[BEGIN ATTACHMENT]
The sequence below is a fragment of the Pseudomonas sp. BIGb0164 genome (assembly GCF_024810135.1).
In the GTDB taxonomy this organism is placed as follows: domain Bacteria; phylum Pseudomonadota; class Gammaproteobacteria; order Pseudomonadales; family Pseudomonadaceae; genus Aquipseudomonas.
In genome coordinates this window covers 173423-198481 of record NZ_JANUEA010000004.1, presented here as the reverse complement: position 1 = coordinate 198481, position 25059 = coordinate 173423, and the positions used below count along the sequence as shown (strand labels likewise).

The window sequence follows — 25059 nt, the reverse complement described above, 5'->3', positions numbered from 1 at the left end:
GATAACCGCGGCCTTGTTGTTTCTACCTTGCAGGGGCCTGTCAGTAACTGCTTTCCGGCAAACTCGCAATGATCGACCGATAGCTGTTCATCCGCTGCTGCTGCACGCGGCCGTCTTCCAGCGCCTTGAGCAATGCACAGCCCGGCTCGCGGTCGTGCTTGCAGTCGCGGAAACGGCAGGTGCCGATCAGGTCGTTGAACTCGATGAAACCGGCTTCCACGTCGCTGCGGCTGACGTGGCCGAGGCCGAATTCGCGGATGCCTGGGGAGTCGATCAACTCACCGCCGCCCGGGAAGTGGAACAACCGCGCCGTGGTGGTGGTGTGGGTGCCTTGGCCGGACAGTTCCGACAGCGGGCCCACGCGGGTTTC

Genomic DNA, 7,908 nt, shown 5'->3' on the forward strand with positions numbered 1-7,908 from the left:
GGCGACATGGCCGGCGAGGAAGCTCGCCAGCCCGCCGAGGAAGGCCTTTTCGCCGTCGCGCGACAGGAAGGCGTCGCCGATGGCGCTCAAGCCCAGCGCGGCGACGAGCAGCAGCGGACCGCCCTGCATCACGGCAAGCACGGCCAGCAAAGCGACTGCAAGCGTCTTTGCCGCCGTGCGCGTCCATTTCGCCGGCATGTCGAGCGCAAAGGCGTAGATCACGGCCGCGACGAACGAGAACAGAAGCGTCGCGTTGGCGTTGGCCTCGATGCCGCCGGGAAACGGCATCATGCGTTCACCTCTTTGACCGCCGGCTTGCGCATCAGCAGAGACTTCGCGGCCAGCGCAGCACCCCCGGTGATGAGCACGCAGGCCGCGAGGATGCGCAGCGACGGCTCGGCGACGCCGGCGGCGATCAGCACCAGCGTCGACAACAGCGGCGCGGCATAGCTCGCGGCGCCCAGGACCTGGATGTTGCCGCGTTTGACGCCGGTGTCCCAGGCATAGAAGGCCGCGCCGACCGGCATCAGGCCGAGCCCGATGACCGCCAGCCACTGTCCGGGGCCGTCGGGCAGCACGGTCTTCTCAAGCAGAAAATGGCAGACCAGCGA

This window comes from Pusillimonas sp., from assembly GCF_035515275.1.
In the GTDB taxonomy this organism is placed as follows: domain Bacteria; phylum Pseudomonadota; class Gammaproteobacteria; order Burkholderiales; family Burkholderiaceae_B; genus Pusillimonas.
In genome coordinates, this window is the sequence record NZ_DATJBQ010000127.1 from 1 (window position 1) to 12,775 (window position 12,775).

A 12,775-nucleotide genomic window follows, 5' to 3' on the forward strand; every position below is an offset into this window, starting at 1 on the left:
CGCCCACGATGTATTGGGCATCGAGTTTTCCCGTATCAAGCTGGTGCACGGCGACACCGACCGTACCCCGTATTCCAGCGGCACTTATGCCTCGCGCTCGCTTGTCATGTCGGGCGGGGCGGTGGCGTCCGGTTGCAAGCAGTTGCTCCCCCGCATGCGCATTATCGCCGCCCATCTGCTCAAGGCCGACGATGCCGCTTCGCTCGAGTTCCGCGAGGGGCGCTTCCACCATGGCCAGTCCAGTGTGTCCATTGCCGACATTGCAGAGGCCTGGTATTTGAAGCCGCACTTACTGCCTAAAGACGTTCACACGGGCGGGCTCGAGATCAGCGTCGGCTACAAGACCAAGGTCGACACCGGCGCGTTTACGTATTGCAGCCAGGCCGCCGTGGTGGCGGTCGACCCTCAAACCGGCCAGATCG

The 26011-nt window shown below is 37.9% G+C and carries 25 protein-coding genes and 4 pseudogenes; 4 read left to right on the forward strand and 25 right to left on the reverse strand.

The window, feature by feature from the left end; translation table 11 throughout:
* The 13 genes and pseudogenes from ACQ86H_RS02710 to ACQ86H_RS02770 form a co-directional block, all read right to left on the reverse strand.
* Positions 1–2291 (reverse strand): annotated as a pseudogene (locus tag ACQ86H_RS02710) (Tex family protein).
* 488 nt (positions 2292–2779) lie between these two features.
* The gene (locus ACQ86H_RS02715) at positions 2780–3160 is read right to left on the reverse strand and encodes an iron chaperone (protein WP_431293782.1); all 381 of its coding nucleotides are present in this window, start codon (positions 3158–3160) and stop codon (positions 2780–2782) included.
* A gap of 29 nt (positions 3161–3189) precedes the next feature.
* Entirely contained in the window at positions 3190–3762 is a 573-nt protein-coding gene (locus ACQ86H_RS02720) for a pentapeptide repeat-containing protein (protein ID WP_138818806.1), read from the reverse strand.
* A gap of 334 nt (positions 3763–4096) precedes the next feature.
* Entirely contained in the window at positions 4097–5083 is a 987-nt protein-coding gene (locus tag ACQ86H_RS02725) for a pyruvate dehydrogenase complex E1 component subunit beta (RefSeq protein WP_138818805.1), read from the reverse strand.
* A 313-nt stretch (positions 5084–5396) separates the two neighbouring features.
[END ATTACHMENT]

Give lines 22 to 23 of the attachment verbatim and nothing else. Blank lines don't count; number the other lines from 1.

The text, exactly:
* Entirely contained in the window at positions 4097–5083 is a 987-nt protein-coding gene (locus tag ACQ86H_RS02725) for a pyruvate dehydrogenase complex E1 component subunit beta (RefSeq protein WP_138818805.1), read from the reverse strand.
* A 313-nt stretch (positions 5084–5396) separates the two neighbouring features.